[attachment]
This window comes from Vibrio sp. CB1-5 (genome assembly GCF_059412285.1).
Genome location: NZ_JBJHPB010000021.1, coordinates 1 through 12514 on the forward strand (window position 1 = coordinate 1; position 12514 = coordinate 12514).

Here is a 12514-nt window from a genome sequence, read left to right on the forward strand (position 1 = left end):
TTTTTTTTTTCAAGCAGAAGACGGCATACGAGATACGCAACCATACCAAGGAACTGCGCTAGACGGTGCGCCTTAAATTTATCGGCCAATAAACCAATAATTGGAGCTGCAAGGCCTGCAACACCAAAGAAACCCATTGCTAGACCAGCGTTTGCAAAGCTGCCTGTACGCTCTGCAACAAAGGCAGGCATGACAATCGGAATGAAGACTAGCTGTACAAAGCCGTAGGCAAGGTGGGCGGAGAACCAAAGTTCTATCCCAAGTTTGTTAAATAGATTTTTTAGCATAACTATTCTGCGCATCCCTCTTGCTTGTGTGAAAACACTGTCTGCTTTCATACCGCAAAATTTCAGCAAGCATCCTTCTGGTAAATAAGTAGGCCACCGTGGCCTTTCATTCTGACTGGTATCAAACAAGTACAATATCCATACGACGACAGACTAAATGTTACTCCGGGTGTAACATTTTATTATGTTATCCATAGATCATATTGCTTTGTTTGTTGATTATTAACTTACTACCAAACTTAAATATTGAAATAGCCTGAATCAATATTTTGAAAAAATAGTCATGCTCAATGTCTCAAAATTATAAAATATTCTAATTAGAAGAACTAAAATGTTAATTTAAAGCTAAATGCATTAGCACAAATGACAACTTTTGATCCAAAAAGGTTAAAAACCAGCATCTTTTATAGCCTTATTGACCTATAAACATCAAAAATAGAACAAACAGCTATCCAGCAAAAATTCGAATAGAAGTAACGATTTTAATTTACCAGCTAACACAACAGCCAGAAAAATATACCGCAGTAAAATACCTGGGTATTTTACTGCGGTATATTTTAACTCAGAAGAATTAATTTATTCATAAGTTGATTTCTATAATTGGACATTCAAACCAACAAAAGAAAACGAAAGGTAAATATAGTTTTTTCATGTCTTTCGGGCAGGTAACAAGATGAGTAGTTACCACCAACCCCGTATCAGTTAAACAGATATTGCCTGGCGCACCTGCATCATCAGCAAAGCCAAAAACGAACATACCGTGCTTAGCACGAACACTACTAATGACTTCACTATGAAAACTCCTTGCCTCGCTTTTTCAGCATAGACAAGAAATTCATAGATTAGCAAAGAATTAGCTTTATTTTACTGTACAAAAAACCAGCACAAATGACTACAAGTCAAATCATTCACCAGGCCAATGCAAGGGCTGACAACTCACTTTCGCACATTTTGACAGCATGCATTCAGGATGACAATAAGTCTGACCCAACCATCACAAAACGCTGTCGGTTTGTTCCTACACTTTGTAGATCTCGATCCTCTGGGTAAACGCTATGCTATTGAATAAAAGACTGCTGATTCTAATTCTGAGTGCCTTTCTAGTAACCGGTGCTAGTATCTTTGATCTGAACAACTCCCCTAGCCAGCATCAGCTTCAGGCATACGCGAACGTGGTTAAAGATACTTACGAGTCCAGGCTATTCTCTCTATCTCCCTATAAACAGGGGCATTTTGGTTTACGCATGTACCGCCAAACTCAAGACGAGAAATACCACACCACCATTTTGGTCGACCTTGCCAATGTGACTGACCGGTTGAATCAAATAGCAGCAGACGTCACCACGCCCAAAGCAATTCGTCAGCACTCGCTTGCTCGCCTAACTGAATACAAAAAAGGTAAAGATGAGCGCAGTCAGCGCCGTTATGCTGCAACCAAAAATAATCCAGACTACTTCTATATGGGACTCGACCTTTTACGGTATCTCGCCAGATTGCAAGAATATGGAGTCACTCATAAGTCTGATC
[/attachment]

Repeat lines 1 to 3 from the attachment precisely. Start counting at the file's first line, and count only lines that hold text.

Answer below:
This window comes from Vibrio sp. CB1-5 (genome assembly GCF_059412285.1).
Genome location: NZ_JBJHPB010000021.1, coordinates 1 through 12514 on the forward strand (window position 1 = coordinate 1; position 12514 = coordinate 12514).

Here is a 12514-nt window from a genome sequence, read left to right on the forward strand (position 1 = left end):